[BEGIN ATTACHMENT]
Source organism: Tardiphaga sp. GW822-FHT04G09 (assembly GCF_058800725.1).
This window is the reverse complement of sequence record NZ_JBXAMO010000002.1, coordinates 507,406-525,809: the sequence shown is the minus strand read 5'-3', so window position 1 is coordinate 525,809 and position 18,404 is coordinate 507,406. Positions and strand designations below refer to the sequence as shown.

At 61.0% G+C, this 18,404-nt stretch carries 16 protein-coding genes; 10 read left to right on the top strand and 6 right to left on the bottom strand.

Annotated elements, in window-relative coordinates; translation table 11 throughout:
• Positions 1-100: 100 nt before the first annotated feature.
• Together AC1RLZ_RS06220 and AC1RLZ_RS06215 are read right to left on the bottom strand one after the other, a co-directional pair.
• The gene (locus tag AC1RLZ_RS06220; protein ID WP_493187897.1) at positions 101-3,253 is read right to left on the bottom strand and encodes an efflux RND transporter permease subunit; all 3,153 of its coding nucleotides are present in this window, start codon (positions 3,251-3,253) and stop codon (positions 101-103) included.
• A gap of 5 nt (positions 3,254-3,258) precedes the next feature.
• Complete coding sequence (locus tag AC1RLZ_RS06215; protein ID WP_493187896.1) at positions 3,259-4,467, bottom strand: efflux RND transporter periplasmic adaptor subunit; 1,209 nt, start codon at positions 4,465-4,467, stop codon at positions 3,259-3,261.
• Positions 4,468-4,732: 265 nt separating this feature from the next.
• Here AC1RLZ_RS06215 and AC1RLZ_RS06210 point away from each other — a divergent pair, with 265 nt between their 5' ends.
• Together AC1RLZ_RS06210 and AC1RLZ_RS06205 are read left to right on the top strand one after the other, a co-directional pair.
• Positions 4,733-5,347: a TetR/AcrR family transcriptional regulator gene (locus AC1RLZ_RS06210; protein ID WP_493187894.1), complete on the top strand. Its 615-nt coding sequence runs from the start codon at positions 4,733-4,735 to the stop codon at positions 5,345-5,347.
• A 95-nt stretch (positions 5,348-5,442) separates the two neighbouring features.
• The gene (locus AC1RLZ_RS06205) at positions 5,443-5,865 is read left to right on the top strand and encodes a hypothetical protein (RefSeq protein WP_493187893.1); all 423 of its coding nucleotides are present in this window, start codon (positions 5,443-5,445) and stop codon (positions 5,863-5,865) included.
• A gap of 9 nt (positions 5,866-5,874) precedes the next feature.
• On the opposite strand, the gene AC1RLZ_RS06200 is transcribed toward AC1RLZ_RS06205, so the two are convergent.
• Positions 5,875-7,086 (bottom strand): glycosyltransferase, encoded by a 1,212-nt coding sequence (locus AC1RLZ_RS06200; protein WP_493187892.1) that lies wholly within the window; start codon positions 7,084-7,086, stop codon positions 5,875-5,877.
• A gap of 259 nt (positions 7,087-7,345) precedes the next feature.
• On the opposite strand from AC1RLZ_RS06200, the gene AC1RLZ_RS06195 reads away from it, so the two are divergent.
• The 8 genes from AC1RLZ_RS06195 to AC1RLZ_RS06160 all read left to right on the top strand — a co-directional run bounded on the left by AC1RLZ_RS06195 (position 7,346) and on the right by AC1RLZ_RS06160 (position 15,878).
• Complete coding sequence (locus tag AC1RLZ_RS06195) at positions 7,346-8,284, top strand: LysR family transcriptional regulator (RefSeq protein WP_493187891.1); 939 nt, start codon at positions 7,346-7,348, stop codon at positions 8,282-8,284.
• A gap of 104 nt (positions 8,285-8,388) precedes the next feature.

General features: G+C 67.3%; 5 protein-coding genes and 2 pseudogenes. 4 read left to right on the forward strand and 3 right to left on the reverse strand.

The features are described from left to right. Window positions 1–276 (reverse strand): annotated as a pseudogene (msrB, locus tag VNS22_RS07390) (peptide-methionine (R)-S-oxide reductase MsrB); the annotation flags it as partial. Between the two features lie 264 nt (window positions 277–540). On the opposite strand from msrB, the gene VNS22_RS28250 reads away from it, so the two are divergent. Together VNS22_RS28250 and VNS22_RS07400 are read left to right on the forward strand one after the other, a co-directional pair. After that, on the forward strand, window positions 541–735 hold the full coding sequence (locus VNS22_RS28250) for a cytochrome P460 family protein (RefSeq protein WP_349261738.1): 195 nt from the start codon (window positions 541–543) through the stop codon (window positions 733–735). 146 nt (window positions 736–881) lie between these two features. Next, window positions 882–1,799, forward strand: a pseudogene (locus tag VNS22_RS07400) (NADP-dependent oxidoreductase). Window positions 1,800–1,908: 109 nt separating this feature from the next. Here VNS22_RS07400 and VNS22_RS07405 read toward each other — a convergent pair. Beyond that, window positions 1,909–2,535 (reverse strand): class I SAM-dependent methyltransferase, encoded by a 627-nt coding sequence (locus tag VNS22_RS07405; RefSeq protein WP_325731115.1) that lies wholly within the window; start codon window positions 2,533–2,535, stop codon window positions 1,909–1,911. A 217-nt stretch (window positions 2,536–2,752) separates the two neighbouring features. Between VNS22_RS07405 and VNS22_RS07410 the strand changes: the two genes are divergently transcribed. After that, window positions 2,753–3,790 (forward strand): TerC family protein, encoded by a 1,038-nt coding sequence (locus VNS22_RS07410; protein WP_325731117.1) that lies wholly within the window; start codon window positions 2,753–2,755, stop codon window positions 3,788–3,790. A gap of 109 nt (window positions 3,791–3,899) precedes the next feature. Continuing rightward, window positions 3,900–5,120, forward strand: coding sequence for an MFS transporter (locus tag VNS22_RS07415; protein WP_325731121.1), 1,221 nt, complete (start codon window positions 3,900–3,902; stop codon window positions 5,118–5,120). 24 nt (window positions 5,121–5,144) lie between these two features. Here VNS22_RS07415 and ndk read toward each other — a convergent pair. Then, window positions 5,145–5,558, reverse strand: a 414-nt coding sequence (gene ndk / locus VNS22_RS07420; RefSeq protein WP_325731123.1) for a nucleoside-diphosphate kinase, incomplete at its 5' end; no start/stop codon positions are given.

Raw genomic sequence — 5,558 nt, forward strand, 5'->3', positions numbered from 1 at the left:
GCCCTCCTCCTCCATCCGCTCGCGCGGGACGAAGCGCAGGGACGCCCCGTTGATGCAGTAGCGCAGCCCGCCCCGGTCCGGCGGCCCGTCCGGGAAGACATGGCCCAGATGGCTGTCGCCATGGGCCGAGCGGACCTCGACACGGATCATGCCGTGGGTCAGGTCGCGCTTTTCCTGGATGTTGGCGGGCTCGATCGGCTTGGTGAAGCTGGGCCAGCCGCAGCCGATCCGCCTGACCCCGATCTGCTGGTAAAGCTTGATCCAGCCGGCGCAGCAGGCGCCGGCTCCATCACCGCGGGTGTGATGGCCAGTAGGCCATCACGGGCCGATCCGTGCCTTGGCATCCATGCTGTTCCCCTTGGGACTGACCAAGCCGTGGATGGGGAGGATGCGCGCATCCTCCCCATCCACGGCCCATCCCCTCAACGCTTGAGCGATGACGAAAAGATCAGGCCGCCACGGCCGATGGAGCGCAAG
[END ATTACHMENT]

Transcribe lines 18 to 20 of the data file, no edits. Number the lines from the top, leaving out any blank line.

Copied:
• Positions 5,875-7,086 (bottom strand): glycosyltransferase, encoded by a 1,212-nt coding sequence (locus AC1RLZ_RS06200; protein WP_493187892.1) that lies wholly within the window; start codon positions 7,084-7,086, stop codon positions 5,875-5,877.
• A gap of 259 nt (positions 7,087-7,345) precedes the next feature.
• On the opposite strand from AC1RLZ_RS06200, the gene AC1RLZ_RS06195 reads away from it, so the two are divergent.